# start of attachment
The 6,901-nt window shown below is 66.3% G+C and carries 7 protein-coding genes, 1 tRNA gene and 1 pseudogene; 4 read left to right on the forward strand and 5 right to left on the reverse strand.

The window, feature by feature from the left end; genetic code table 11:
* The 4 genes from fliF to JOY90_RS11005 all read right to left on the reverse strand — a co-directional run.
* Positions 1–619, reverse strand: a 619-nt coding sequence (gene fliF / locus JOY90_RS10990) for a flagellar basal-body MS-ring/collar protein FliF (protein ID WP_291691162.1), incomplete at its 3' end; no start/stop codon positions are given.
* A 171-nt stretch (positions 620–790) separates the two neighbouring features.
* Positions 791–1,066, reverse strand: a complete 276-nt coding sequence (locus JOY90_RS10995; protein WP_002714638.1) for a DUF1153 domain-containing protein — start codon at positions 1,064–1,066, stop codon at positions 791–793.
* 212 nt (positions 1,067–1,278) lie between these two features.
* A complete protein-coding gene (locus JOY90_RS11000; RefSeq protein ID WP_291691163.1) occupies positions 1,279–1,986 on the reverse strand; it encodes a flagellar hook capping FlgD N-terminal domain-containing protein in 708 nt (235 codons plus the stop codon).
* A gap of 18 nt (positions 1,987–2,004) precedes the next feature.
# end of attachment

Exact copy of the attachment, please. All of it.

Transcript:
The 6,901-nt window shown below is 66.3% G+C and carries 7 protein-coding genes, 1 tRNA gene and 1 pseudogene; 4 read left to right on the forward strand and 5 right to left on the reverse strand.

The window, feature by feature from the left end; genetic code table 11:
* The 4 genes from fliF to JOY90_RS11005 all read right to left on the reverse strand — a co-directional run.
* Positions 1–619, reverse strand: a 619-nt coding sequence (gene fliF / locus JOY90_RS10990) for a flagellar basal-body MS-ring/collar protein FliF (protein ID WP_291691162.1), incomplete at its 3' end; no start/stop codon positions are given.
* A 171-nt stretch (positions 620–790) separates the two neighbouring features.
* Positions 791–1,066, reverse strand: a complete 276-nt coding sequence (locus JOY90_RS10995; protein WP_002714638.1) for a DUF1153 domain-containing protein — start codon at positions 1,064–1,066, stop codon at positions 791–793.
* 212 nt (positions 1,067–1,278) lie between these two features.
* A complete protein-coding gene (locus JOY90_RS11000; RefSeq protein ID WP_291691163.1) occupies positions 1,279–1,986 on the reverse strand; it encodes a flagellar hook capping FlgD N-terminal domain-containing protein in 708 nt (235 codons plus the stop codon).
* A gap of 18 nt (positions 1,987–2,004) precedes the next feature.